Currently I’m engrossed in The White War, a history of the Italo-Austrian front of the Great War. It’s quite impressive so far. Next in the Great War books will be one on airplanes or ships, I think, and then I’ll examine the Eastern Front. Those interested in the war may find a recently-created Twitter handle of note; "RealTimeWW1" will be posting 'news articles' from the war. Presently the fighting hasn't broken out yet. There were a couple of WW1 books on NetGalleys I was hoping to read, but I'm told the advanced review copies are reserved for English-types. Alas. (It's been ages since I read anything from NetGalleys; the last might have well been To End All Wars, on anti-war action in England during the conflict.)

Reviews are  in the works for for Human Scale and Away Down South. 

Books in the "News"
Today's Econtalk podcast features an interview with Chuck Marohn, author of "Building Strong Towns".  Considering that I listen to both of their shows weekly, today's is a special delight. 

The most recent episode of AstronomyCast features an interview with Phil Plait on the topic, "The Universe is Trying to Kill You". Dr. Plait draws from his book, Death from the Skies

Monday, May 5, 2014

A Splendid Exchange

A Splendid Exchange: How Trade Shaped the World
© 2009 David Bernstein
496 pages


  History oft moves with the caravans and trade fleets, and its journeys along the routes  of the past and present are given a storied account in A Splendid Exchange. Beginning in ancient Sumer and moving forward to the present day, David Bernstein demonstrates how the lust for goods from afar has linked cities and states together, and driven them apart. The narrative corners nearly every corner of the globe, Antarctica excepting, and ripens into a tentative argument for free trade, though its author isn't too insistent. Bernstein brings a lot to the table; he's a personable author, sometimes wandering off on side-roads but for never too long, and usually delivering something valuable to the reader as a reward for gamely enduring:  understanding of how air compressors work, for instance, or what is meant by the economic phrase, comparative advantage.  He creates in A Splendid Exchange  a marvelously varied history book, following the tale of  trade through city-states to nation-empires, from the middle east to South America -- but as varied as it is, no matter the diversity of goods being traded or fought over, the narrative flows seamlessly aside from a jump in the 20th century.  Those goods range from the exotic to the mundane;  table elements we now take for granted have had far more interesting past lives. Readers may well know that sugar, spice, and all things nice are everything little girls are made of – but they’re also the stuff of world empires and bitter grudges.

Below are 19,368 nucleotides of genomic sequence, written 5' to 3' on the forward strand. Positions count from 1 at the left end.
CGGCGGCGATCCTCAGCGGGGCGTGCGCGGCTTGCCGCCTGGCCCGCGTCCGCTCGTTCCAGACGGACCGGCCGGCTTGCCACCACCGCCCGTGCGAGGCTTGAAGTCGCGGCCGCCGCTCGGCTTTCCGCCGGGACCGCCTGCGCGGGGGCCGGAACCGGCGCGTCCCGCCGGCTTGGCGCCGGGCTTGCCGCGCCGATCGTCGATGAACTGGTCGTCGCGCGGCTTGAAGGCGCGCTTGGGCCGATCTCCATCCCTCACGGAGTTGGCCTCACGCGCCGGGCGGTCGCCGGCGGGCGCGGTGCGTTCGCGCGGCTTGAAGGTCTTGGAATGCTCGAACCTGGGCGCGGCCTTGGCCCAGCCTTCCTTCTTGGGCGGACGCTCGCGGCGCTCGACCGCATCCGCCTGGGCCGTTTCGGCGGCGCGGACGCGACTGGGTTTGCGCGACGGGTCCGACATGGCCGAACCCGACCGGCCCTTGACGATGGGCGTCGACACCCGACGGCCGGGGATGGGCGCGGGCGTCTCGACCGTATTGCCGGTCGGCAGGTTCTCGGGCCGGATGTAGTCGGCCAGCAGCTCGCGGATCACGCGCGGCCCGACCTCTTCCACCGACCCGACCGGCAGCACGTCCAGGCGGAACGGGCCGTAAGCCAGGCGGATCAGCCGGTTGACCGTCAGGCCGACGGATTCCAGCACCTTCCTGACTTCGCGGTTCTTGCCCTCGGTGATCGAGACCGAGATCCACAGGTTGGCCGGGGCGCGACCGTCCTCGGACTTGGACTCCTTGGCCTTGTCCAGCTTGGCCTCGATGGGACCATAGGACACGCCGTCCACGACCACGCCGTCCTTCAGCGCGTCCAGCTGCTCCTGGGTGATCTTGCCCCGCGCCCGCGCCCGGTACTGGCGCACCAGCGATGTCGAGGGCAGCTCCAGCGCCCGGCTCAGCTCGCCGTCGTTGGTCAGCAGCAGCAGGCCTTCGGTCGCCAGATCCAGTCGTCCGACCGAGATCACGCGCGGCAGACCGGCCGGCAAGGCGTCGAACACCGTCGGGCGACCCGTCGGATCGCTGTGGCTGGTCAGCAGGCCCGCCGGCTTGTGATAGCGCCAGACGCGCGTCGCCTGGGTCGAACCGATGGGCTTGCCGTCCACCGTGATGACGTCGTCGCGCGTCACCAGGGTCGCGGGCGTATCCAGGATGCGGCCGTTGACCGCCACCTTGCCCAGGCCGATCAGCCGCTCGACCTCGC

The importance of trade routes affirms the importance of geography; many of the straits endlessly fought over throughout the book remain heavily in use today, underscoring the relevance of the various trading empires' rise and fall.  The same trading routes the Dutch and Portuguese  shot their hearts out as cannons attempting to secure are the ones we employ to transport oil, no mere luxury. Our entire global economy is lubricated by trade, which is why Bernstein cautiously presents arguments for freeing it up, with caveats.  A Splendid Exchange strikes me as popular history at its finest; varied but cohesive, fun to read but intelligently argued and obviously relevant to our contemporary experience. 


More Work for Mother

More Work for Mother: the Ironies of American Housework
© 1985 Ruth Cowan           
288 pages

       Throughout the 20th century,  households were transformed by a new abundance of labor-saving devices, from washing machines to toaster ovens, and processed goods that reduced housewives’ workloads, leaving them free to learn trades and professions of their own and fully participate in the modern world.  But in the second decade of the 21st century, American women are just as  chore-taxed as ever, lamenting of the ‘second shift’ that awaits them upon arriving home. Despite the many machines now investing our homes,  most of the work still has to be done by hand, for Parkinson’s Law holds true there as well as anywhere  else: work expands to fill the time available for its completion. In More Work for Mother, author Ruth Cowan demonstrates how gadgets and goods created new work while eliminating others, and argues that women will not be free from drudgery until housework is freed from the realm of ‘femininity’ to the point that men won’t feel emasculated by laundry.